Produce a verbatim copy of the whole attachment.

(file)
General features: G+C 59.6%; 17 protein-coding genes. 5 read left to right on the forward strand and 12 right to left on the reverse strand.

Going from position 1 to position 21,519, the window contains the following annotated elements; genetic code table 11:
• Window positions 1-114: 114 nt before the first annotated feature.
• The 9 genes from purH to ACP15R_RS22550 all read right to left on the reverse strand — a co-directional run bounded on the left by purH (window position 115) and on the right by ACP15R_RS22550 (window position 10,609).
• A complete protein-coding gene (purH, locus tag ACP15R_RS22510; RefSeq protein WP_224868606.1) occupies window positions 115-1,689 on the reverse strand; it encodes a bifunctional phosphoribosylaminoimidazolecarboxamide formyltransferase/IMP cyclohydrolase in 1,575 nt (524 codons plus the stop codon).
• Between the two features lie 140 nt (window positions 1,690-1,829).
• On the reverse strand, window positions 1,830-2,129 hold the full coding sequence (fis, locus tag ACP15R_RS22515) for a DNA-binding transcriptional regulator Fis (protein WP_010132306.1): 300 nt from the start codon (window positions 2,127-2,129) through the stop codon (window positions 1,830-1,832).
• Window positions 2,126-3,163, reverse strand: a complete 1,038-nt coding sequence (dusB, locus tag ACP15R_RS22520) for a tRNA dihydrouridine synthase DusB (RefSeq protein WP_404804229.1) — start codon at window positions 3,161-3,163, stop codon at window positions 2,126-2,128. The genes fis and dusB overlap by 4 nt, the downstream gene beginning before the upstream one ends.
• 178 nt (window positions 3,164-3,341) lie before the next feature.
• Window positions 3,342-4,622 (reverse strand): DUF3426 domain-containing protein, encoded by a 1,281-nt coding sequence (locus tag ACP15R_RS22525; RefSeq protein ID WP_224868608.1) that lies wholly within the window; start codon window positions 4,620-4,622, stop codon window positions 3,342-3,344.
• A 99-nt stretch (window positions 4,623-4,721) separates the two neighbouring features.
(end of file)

General features: G+C 59.6%; 17 protein-coding genes. 5 read left to right on the forward strand and 12 right to left on the reverse strand.

Going from position 1 to position 21,519, the window contains the following annotated elements; genetic code table 11:
• Window positions 1-114: 114 nt before the first annotated feature.
• The 9 genes from purH to ACP15R_RS22550 all read right to left on the reverse strand — a co-directional run bounded on the left by purH (window position 115) and on the right by ACP15R_RS22550 (window position 10,609).
• A complete protein-coding gene (purH, locus tag ACP15R_RS22510; RefSeq protein WP_224868606.1) occupies window positions 115-1,689 on the reverse strand; it encodes a bifunctional phosphoribosylaminoimidazolecarboxamide formyltransferase/IMP cyclohydrolase in 1,575 nt (524 codons plus the stop codon).
• Between the two features lie 140 nt (window positions 1,690-1,829).
• On the reverse strand, window positions 1,830-2,129 hold the full coding sequence (fis, locus tag ACP15R_RS22515) for a DNA-binding transcriptional regulator Fis (protein WP_010132306.1): 300 nt from the start codon (window positions 2,127-2,129) through the stop codon (window positions 1,830-1,832).
• Window positions 2,126-3,163, reverse strand: a complete 1,038-nt coding sequence (dusB, locus tag ACP15R_RS22520) for a tRNA dihydrouridine synthase DusB (RefSeq protein WP_404804229.1) — start codon at window positions 3,161-3,163, stop codon at window positions 2,126-2,128. The genes fis and dusB overlap by 4 nt, the downstream gene beginning before the upstream one ends.
• 178 nt (window positions 3,164-3,341) lie before the next feature.
• Window positions 3,342-4,622 (reverse strand): DUF3426 domain-containing protein, encoded by a 1,281-nt coding sequence (locus tag ACP15R_RS22525; RefSeq protein ID WP_224868608.1) that lies wholly within the window; start codon window positions 4,620-4,622, stop codon window positions 3,342-3,344.
• A 99-nt stretch (window positions 4,623-4,721) separates the two neighbouring features.